u m m a r y
||720005 - Boeing XF8B-1
|Contents and Media:
||30 parts in light grey plastic on
two sprues, 9 parts in resin, 8 photo etched parts on one fret, printed
instruments on clear acetate; 2
vac-formed canopies, Decals for one aircraft and 2 double sided A4
sheets with history, parts plan, build instructions and colour and
USD$30.46 from Squadron.com
||Fascinating subject, well moulded
plastic parts; excellent use of multimedia (resin and photo-etch);
nicely detailed; good representation of 3,000 hp Corncob engine with all
28 cylinders present!.
||A little flash to clean up on
plastic parts; some tiny (and I mean tiny) pin holes in a few
resin parts; some uneven panel lines; no sidewall detail in cockpit.
Reviewed by Brett Green
Valom's 1/72 scale
is available online from Squadron.com
If good looks alone determined success, the XF8B should surely have
The XF8B-1 was a big aircraft, as dictated by its long-range mission,
and its B-29-like fin branded it unmistakably as a product of Boeing.
The long cowl housed the amazing 28 cylinder Pratt & Whitney XR-4360.10
"Corncob" powerplant, generating 3,000 hp and driving a six-bladed,
contra-rotating propeller assembly. But 1945 saw the dawn of the jet age
and the XF8B, along with its Corncob-powered counterparts including the
F2G Corsair, was consigned to the trivia pages of history.
Fortunately, Valom of the Czech Republic is proving itself to be a
devoted trivia fan. With previous releases including the Blackburn
Firebrand TF..Mk.II, Polikarpov TIS and Sukhoi Su-6, Valom has now added
two 1/72 scale Boeing XF8B-1 kits to its range of esoteric yet somehow
Valom offers a Navy and a USAAF version of the XF8B. This review
examines the Army Air Force version.
Valom's 1/72 scale XF8B-1 comprises 30 parts in light grey plastic,
nine parts in resin, eight photo etched parts on one fret, printed
instruments on clear acetate and a vacuum formed canopy with a spare.
Packaging is excellent. All the parts are packed into a re-sealable
zip-lock bag, with the decals and photo-etched parts in a smaller
zip-lock bag and resin parts in two more bags with divided compartments.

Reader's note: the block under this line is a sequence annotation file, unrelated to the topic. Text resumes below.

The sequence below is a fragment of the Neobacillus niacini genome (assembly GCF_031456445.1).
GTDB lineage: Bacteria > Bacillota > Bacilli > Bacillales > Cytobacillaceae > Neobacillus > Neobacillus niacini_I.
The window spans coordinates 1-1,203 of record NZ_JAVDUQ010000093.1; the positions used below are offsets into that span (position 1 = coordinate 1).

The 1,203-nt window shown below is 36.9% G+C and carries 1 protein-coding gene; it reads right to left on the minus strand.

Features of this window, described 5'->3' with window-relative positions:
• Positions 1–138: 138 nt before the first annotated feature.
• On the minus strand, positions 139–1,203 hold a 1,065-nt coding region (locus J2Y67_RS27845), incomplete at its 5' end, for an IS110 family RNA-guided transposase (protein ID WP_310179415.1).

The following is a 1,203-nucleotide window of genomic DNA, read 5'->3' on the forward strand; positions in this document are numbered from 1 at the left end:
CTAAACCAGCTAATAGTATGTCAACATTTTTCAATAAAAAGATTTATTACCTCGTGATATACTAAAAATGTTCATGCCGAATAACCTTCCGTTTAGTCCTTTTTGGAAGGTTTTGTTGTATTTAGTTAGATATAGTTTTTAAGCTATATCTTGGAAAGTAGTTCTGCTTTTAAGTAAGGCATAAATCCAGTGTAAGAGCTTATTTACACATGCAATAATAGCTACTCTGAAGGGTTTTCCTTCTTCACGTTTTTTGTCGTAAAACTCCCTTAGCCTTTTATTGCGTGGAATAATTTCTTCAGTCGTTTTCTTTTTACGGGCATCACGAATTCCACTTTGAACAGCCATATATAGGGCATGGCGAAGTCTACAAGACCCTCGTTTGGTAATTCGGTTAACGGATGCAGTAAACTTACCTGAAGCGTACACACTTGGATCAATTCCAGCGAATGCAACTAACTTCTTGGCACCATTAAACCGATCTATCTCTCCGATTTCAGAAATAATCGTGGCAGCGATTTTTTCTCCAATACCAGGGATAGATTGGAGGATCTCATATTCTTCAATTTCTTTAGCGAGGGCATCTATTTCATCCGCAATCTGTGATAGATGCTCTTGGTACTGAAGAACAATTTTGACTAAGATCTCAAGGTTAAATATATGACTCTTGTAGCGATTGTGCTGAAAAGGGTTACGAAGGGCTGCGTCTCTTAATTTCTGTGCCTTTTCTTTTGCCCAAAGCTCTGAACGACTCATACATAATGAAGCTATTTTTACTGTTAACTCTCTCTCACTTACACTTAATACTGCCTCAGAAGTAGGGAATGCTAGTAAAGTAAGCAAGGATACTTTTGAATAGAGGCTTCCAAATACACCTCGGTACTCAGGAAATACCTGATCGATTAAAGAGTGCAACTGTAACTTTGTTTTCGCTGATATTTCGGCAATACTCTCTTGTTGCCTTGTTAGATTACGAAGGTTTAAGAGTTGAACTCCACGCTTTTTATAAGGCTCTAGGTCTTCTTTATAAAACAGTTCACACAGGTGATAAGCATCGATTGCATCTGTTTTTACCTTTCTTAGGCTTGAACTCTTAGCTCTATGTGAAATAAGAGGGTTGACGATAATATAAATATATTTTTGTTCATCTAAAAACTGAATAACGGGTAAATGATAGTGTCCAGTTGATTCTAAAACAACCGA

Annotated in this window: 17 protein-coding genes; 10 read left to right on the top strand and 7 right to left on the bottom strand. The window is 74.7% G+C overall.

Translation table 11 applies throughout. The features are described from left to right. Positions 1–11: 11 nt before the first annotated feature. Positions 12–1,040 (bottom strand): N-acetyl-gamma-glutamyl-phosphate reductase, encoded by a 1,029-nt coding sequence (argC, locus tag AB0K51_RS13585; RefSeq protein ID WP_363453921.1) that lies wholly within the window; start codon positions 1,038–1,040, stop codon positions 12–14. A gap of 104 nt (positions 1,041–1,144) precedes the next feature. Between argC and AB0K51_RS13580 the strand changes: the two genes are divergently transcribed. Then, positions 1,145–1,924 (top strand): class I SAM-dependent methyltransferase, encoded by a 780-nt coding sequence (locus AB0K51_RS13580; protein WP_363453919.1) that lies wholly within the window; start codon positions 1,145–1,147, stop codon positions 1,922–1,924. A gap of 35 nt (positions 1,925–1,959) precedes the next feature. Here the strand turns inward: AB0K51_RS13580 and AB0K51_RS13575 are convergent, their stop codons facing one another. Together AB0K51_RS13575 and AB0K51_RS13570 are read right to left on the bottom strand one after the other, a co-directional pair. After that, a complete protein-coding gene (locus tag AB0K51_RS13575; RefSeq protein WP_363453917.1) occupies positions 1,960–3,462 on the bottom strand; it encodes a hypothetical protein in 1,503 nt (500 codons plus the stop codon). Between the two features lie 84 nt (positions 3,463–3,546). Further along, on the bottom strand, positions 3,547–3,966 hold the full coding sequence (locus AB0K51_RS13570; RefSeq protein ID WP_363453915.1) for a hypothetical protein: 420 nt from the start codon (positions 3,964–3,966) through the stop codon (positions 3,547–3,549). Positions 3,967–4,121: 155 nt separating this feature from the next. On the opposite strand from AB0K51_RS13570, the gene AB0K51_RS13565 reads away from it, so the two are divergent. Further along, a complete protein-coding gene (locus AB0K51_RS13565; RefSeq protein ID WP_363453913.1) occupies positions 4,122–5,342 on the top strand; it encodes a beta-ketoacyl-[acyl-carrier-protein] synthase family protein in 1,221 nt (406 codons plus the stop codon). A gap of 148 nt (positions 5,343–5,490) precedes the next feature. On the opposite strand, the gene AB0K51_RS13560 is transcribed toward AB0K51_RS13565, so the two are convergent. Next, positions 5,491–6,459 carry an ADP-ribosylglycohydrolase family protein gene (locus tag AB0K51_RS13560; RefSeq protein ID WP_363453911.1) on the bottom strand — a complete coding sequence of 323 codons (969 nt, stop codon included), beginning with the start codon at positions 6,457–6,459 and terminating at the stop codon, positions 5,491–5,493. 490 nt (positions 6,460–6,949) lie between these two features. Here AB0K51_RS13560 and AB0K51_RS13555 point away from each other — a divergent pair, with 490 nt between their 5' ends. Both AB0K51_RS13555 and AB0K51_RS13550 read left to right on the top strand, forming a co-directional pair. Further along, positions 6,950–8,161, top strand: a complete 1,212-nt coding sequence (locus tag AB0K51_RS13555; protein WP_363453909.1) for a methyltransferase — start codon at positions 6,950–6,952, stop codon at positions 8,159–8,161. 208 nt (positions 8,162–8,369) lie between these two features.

Click the thumbnails below
to view larger images:
The plastic parts are well moulded, with generally crisp panel lines.
There are a few spots where the lines are a little uneven in depth, but
a few minutes with a scriber or the back of a hobby knife, followed by
sanding and polishing of the plastic, will address this minor issue. My
sample also has sink marks on the lower rear fuselage and wing root of
one fuselage half. These appear to be the result of raised detail on the
inside of the part. Once again, they will easily be fixed with some
putty and sanding.
The Corncob powerplant is worthy of mention. All 28 cylinders - four
rows of seven - are represented in styrene. No short-cuts with
unconvincing engine faces here.
The two rows of propeller blades are moulded separately, with the
props and spinner of each row being supplied as one piece each.
In common with Valom's earlier releases, the plastic parts do not
have locating pins, so take your time aligning the parts and
test-fitting before assembly. A few minutes preparation before glue can
save hours of filling and sanding after!
Resin parts include the long, hollow-cast cowl, two optional drop
tanks with separate sway braces and two sets of delicate exhaust
ejectors. All these parts are beautifully presented, but one of my
exhaust stacks and one drop tank have some tiny pin holes that will need
filling before assembly.
The canopy is supplied as a vacform part. This is very
clear and features sharp raised frames. A spare is included in case of a
mishap with the hobby knife.
The instrument panel, seat harness, rudder pedals, oleo
scissors and radiator grille are all supplied on a small photo-etched
fret. The instrument panel is supplemented with dials printed on a clear
acetate sheet. The rear bulkhead, floor and seat are plastic parts -
nicely done too. However, there is no sidewall detail whatsoever, nor is
there a forward firewall. Good luck finding reference photos! A few
strips of styrene for sidewall structure and some general shapes for the
throttle quadrant, oxygen regulator, map case, radio etc. will probably
be your best bet.
Decals comprise national markings only.
Move over Luft '46 - here come the Allies!
Valom's 1/72 scale XF8B-1 is a well detailed kit of an unusual but
very interesting subject. The model could be built as the prototype, but
imagine the possibilities for creating an F8B-1 ground-pounder in US Air
Force service over Korea!
As with most limited run kits, a bit of extra preparation will be
required, but Valom's XF8B-1 should be within the capabilities of most
modellers. Take your time cleaning up the parts and aligning the
assemblies before committing to glue, and Valom's XF8B-1 should
deliver a rewarding modelling experience.
Squadron.com for this review
Review and Images Copyright © 2004 by
Page Created 23 December, 2004
Last updated 23 December, 2004
Back to HyperScale Main Page
Back to Reviews Page